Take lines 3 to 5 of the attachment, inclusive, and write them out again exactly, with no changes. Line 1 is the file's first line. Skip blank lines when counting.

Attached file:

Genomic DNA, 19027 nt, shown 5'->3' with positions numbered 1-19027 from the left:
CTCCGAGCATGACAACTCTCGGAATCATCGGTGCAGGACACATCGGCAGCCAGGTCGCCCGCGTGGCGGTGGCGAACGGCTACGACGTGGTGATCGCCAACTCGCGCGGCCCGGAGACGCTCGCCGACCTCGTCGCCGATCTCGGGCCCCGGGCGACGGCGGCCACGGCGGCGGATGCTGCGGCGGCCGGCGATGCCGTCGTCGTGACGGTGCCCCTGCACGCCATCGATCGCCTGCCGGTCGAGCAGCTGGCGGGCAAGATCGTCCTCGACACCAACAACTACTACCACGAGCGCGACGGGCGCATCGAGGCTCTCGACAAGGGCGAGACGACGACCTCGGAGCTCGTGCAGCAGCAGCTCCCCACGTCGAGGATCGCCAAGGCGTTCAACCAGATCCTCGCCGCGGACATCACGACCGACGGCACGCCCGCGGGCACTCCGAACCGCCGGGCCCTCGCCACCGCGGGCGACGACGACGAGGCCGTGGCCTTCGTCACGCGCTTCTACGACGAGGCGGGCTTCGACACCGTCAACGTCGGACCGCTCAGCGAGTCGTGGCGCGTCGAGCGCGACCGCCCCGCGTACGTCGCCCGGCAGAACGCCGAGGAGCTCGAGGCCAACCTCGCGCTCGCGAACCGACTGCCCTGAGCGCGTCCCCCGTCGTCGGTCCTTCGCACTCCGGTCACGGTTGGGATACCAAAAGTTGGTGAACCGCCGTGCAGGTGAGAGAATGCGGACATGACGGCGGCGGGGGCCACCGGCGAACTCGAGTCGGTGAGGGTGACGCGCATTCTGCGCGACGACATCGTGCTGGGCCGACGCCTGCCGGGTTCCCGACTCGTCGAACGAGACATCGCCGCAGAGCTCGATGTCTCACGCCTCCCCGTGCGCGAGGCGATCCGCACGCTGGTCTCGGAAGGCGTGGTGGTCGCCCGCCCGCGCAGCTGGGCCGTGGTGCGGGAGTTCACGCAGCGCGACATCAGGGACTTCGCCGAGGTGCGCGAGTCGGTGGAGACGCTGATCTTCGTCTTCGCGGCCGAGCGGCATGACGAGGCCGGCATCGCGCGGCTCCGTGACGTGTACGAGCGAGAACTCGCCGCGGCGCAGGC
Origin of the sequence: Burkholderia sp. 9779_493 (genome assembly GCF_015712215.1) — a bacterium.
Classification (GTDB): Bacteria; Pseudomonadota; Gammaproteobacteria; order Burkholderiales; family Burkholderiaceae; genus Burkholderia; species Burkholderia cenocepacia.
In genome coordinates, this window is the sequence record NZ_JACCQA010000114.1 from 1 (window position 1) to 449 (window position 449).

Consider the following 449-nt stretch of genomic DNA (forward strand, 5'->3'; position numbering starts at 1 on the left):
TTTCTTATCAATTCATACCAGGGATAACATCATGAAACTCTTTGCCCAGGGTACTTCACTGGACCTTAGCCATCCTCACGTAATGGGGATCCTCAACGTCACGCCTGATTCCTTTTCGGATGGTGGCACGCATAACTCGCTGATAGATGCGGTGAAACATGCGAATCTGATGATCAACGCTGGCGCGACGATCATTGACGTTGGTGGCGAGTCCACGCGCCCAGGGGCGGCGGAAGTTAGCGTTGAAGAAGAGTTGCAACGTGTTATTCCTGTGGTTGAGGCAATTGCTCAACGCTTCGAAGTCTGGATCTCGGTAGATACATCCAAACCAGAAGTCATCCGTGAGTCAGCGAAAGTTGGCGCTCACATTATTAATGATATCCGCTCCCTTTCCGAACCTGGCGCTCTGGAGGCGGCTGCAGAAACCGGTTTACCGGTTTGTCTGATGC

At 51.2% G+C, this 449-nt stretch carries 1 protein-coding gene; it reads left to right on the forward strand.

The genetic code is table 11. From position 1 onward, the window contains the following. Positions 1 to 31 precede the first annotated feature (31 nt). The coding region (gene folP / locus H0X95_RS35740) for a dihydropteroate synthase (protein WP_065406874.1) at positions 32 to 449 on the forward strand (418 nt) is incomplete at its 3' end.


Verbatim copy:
Origin of the sequence: Burkholderia sp. 9779_493 (genome assembly GCF_015712215.1) — a bacterium.
Classification (GTDB): Bacteria; Pseudomonadota; Gammaproteobacteria; order Burkholderiales; family Burkholderiaceae; genus Burkholderia; species Burkholderia cenocepacia.
In genome coordinates, this window is the sequence record NZ_JACCQA010000114.1 from 1 (window position 1) to 449 (window position 449).